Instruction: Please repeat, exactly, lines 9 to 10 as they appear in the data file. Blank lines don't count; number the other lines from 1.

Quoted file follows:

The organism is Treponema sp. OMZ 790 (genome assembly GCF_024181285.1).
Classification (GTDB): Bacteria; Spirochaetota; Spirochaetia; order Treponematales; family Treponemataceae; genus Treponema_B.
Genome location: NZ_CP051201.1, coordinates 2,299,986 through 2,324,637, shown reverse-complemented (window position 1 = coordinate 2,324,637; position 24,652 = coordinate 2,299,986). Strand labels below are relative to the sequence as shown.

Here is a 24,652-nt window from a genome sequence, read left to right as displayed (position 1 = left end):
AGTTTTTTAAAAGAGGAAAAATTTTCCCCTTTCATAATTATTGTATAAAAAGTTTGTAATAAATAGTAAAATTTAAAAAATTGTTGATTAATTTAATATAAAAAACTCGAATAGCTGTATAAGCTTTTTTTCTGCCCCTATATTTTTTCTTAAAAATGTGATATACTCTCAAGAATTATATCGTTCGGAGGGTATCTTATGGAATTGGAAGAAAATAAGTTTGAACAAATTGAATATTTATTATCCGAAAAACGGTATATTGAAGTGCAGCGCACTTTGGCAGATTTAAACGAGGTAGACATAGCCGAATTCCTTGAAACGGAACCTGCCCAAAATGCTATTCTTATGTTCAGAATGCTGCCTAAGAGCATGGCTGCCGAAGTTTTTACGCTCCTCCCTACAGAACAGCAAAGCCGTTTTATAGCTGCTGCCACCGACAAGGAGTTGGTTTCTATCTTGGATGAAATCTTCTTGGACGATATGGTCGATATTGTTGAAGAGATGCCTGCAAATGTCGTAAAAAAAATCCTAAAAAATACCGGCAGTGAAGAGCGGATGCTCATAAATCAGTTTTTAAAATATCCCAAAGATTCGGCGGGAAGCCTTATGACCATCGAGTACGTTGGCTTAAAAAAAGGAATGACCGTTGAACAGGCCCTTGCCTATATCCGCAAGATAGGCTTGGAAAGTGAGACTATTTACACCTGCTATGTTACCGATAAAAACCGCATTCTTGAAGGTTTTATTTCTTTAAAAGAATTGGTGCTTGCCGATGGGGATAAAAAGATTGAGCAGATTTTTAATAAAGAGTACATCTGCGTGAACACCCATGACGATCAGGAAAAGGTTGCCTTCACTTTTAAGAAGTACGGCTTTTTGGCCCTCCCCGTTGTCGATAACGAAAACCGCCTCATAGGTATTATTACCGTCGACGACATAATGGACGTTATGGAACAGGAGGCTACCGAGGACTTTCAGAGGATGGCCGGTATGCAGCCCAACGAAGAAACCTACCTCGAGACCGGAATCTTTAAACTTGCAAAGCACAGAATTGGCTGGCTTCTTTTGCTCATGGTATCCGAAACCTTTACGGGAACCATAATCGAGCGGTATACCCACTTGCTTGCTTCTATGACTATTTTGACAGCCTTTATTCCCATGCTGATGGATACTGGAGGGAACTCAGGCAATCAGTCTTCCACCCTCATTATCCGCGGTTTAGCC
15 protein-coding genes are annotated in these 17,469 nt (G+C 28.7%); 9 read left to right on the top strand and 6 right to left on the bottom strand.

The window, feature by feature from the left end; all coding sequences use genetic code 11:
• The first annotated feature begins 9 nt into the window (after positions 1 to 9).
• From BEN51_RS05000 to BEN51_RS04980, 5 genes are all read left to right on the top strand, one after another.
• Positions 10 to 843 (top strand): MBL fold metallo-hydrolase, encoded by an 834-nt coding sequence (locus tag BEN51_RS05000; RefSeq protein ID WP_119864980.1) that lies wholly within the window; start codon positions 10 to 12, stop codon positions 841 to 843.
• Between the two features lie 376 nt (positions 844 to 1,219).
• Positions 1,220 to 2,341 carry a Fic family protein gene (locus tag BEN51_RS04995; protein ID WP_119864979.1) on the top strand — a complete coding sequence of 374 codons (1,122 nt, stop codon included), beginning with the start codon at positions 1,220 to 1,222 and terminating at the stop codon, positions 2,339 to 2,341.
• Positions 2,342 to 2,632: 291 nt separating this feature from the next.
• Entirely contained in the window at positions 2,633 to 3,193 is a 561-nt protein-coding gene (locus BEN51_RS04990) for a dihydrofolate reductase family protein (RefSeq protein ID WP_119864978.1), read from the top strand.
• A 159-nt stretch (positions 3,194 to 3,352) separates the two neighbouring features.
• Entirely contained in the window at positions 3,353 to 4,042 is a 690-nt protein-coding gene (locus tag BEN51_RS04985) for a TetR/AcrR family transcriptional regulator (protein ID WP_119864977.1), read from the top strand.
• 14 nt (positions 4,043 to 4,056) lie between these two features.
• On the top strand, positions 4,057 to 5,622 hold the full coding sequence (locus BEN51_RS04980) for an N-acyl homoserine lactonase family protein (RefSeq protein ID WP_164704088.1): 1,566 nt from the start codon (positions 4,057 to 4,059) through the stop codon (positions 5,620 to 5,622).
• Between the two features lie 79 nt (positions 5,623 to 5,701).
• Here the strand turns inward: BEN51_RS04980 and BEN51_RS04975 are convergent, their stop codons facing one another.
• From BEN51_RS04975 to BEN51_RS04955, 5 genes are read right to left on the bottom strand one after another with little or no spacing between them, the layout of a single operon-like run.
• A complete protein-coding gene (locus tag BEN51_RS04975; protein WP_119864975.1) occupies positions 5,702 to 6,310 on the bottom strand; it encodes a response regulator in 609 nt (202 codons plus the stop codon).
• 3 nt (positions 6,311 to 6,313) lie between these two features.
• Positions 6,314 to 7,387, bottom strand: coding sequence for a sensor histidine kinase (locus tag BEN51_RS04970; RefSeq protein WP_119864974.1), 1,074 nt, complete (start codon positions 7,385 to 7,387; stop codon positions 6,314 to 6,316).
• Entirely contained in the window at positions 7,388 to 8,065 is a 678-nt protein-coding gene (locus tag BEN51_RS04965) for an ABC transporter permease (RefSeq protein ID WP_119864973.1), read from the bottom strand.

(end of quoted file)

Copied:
• From BEN51_RS05000 to BEN51_RS04980, 5 genes are all read left to right on the top strand, one after another.
• Positions 10 to 843 (top strand): MBL fold metallo-hydrolase, encoded by an 834-nt coding sequence (locus tag BEN51_RS05000; RefSeq protein ID WP_119864980.1) that lies wholly within the window; start codon positions 10 to 12, stop codon positions 841 to 843.